He is an ordinary and yet an extraordinary human being, a person who offered some of his life's most vital years in the service of his country, and who sacrificed his ambitions so others would not have to sacrifice theirs.
He is a soldier and a savior and a sword against the darkness, and he is nothing more than the finest, greatest testimony on behalf of the finest, greatest nation ever known.
So remember, each time you see someone who has served our country, just lean over and say Thank You. That's all most people need, and in most cases it will mean more than any medals they could have been awarded or were awarded.
Two little words that mean a lot, "THANK YOU".

Remember November 11th is Veterans Day
"It is the soldier, not the reporter, Who has given us freedom of the press.
It is the soldier, not the poet, Who has given us freedom of speech.
It is the soldier, not the campus organizer, Who has given us the freedom to demonstrate.
It is the soldier, Who salutes the flag, Who serves beneath the flag, and whose coffin is draped by the flag, Who allows the protestor to burn the flag."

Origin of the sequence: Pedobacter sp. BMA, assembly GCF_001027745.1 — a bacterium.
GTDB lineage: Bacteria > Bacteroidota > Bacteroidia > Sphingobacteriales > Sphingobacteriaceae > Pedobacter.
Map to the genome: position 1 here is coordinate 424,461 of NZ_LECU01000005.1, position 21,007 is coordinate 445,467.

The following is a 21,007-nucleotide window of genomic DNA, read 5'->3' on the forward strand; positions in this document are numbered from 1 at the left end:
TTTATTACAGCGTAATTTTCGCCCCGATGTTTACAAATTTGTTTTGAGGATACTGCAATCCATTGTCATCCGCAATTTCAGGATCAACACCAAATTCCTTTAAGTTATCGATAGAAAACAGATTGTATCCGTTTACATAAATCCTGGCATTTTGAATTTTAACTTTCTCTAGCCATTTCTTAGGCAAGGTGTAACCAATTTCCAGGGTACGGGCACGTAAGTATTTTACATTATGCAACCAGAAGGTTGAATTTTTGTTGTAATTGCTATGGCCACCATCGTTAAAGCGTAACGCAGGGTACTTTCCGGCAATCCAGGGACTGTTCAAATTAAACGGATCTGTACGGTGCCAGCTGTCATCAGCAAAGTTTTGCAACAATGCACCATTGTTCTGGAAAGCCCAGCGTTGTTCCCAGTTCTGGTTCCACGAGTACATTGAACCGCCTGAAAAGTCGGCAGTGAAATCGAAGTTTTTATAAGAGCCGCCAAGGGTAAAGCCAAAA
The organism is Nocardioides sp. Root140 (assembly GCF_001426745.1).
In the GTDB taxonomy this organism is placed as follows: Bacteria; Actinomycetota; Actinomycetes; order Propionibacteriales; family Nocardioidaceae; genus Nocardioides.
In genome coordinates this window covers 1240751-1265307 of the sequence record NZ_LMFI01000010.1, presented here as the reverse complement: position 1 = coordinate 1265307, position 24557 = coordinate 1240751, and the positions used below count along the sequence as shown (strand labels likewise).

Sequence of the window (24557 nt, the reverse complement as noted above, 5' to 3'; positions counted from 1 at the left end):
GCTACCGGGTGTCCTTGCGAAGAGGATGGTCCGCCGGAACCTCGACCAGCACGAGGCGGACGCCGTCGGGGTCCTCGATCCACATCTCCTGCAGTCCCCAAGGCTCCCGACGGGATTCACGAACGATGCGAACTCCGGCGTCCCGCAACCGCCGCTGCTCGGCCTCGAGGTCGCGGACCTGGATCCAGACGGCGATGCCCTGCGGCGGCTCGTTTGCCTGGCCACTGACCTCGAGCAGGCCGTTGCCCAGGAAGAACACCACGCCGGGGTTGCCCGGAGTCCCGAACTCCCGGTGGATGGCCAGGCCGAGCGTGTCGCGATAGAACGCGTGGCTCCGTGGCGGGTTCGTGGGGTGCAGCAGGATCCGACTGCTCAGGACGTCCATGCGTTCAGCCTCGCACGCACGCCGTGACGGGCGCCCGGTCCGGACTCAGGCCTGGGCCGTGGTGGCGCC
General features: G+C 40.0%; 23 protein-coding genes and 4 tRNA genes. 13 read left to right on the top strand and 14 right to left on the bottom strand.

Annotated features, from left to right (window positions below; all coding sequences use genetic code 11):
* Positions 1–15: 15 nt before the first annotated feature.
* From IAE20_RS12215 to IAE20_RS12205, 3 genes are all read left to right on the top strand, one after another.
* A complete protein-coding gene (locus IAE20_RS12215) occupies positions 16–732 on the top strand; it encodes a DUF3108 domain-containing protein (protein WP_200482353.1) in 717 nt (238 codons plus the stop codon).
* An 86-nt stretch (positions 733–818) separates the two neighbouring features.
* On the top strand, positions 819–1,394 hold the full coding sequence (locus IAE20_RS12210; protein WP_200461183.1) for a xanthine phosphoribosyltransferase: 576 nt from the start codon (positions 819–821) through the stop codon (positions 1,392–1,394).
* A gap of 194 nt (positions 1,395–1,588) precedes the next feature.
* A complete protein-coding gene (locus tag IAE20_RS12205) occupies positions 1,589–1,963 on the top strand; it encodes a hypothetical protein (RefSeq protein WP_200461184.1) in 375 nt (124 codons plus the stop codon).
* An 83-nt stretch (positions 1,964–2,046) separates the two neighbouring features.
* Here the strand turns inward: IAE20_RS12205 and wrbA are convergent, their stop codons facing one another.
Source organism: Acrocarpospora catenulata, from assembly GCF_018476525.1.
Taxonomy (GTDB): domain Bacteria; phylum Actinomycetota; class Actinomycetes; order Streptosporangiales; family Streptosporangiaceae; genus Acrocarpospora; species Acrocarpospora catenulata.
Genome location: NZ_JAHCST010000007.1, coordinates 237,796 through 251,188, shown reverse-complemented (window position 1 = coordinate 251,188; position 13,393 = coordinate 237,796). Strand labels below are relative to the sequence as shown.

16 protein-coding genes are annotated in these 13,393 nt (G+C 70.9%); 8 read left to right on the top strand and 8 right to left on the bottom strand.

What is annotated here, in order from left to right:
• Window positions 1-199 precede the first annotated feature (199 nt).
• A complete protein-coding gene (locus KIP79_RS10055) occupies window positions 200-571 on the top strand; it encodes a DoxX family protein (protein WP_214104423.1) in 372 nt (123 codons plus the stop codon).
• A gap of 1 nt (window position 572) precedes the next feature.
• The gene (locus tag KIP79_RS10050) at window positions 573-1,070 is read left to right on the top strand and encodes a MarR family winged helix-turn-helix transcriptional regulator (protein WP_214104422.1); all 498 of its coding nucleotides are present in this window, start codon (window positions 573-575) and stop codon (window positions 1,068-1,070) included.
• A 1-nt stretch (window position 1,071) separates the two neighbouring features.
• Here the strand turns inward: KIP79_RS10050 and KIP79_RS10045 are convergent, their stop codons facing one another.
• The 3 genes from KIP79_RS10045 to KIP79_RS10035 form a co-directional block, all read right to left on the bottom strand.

Father Denis Edward O'Brien, USMC

The uniform of a Paratrooper hangs -
ready to go.
It signifies pride though sometimes becomes a trap -
to leave loved ones at home alone.

The Paratrooper knows the rules that the uniform implies -
he awaits somewhat anxious moments and awakens with a sigh -
to know he must leave; for a month or twelve.

Whether it be the field or to a foreign land, the Paratrooper knows his duty,
for he is constantly reminded that his purpose isn't far away.

Even in his deepest sleep,
realities of world situations beckon to him
to always be ready at a moments notice and when that moment comes,
he reaches for that Airborne uniform that hangs-
ready to go.

Deborah Murray